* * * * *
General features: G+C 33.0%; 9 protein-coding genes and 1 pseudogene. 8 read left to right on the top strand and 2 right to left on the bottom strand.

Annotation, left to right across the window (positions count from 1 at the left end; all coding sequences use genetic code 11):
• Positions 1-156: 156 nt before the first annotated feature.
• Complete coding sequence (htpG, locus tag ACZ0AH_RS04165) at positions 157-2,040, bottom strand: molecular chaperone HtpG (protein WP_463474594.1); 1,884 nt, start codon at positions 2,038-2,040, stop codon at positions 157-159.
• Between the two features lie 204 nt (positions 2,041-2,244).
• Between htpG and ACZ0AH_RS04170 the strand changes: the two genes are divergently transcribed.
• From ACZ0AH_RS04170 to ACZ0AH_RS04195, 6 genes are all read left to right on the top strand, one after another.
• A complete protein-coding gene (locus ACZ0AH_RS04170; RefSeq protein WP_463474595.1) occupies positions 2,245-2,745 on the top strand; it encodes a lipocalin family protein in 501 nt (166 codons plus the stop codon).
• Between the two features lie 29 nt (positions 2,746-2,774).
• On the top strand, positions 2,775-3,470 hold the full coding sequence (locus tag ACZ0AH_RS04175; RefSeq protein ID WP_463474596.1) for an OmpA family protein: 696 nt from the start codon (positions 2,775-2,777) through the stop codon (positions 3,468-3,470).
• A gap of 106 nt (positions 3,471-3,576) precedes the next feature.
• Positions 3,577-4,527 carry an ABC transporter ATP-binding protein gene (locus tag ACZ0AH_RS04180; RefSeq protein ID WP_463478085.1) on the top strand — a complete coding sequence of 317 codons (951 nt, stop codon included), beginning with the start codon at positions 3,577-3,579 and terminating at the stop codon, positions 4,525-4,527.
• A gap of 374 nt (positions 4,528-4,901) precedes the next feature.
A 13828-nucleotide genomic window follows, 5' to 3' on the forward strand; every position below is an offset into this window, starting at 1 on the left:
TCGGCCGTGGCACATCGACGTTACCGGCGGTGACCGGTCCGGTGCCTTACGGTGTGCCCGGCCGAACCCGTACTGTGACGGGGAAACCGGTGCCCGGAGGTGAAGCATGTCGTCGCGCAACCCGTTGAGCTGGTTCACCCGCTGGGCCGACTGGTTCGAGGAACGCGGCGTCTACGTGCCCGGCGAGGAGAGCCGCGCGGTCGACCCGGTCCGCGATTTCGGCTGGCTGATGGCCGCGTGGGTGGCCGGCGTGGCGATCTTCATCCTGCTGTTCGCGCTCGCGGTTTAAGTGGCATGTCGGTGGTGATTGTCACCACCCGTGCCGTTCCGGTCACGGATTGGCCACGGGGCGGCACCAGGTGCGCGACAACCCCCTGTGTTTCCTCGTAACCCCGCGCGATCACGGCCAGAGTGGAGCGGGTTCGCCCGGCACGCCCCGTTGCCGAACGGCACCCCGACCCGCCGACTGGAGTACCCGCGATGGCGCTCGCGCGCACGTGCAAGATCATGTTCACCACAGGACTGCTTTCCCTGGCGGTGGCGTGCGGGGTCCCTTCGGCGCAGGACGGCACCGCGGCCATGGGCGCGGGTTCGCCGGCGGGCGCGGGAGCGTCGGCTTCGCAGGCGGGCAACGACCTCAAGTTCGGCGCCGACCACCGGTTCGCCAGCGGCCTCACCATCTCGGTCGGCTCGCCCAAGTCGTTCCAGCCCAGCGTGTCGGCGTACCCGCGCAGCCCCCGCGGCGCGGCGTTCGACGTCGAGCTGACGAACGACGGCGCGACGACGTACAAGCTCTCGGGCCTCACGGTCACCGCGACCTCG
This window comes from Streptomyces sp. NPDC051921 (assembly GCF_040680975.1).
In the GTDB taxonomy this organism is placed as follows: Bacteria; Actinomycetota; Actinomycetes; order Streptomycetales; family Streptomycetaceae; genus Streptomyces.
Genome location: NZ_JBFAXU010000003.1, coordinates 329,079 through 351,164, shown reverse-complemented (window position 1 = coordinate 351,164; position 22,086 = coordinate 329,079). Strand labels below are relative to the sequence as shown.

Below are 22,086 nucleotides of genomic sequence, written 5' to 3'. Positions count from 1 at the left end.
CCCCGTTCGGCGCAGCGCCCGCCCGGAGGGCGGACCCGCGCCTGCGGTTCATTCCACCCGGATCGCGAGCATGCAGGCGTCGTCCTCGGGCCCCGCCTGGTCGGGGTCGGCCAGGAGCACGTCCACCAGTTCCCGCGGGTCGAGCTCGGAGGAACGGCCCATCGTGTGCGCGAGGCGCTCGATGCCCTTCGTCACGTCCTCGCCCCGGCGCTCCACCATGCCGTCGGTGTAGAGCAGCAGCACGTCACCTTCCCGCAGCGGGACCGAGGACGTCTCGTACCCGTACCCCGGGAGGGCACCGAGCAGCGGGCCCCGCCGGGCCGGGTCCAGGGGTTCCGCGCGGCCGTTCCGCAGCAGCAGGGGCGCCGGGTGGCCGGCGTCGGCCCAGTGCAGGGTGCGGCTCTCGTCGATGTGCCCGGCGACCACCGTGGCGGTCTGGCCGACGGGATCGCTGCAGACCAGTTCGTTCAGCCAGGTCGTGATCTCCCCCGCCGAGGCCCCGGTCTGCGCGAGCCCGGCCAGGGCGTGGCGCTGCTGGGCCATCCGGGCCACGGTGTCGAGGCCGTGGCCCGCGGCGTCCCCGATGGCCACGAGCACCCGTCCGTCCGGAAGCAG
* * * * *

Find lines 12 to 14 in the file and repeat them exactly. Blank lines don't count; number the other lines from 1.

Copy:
• Positions 3,577-4,527 carry an ABC transporter ATP-binding protein gene (locus tag ACZ0AH_RS04180; RefSeq protein ID WP_463478085.1) on the top strand — a complete coding sequence of 317 codons (951 nt, stop codon included), beginning with the start codon at positions 3,577-3,579 and terminating at the stop codon, positions 4,525-4,527.
• A gap of 374 nt (positions 4,528-4,901) precedes the next feature.
A 13828-nucleotide genomic window follows, 5' to 3' on the forward strand; every position below is an offset into this window, starting at 1 on the left: